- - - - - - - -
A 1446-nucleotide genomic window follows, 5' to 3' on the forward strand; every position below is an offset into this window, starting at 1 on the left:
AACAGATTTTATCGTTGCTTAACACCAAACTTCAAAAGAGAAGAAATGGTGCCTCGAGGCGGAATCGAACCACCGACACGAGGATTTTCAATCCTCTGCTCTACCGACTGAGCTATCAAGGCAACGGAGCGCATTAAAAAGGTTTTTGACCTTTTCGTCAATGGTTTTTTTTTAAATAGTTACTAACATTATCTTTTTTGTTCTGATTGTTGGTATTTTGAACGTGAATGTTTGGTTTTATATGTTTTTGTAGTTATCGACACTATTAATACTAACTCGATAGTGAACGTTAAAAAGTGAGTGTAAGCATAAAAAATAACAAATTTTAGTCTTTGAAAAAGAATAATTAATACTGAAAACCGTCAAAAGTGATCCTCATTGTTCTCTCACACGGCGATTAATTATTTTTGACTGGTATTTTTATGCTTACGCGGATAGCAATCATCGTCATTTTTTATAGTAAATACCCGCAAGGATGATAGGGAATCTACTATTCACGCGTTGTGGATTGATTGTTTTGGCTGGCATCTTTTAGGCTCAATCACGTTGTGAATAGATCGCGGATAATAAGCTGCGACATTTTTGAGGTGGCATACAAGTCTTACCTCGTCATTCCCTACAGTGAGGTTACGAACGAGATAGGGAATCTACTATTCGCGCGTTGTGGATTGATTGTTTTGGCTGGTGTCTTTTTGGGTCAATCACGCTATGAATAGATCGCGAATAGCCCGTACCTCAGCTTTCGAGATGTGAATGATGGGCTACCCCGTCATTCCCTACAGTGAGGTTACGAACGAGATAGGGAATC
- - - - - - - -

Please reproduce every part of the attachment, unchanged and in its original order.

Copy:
A 1446-nucleotide genomic window follows, 5' to 3' on the forward strand; every position below is an offset into this window, starting at 1 on the left:
AACAGATTTTATCGTTGCTTAACACCAAACTTCAAAAGAGAAGAAATGGTGCCTCGAGGCGGAATCGAACCACCGACACGAGGATTTTCAATCCTCTGCTCTACCGACTGAGCTATCAAGGCAACGGAGCGCATTAAAAAGGTTTTTGACCTTTTCGTCAATGGTTTTTTTTTAAATAGTTACTAACATTATCTTTTTTGTTCTGATTGTTGGTATTTTGAACGTGAATGTTTGGTTTTATATGTTTTTGTAGTTATCGACACTATTAATACTAACTCGATAGTGAACGTTAAAAAGTGAGTGTAAGCATAAAAAATAACAAATTTTAGTCTTTGAAAAAGAATAATTAATACTGAAAACCGTCAAAAGTGATCCTCATTGTTCTCTCACACGGCGATTAATTATTTTTGACTGGTATTTTTATGCTTACGCGGATAGCAATCATCGTCATTTTTTATAGTAAATACCCGCAAGGATGATAGGGAATCTACTATTCACGCGTTGTGGATTGATTGTTTTGGCTGGCATCTTTTAGGCTCAATCACGTTGTGAATAGATCGCGGATAATAAGCTGCGACATTTTTGAGGTGGCATACAAGTCTTACCTCGTCATTCCCTACAGTGAGGTTACGAACGAGATAGGGAATCTACTATTCGCGCGTTGTGGATTGATTGTTTTGGCTGGTGTCTTTTTGGGTCAATCACGCTATGAATAGATCGCGAATAGCCCGTACCTCAGCTTTCGAGATGTGAATGATGGGCTACCCCGTCATTCCCTACAGTGAGGTTACGAACGAGATAGGGAATC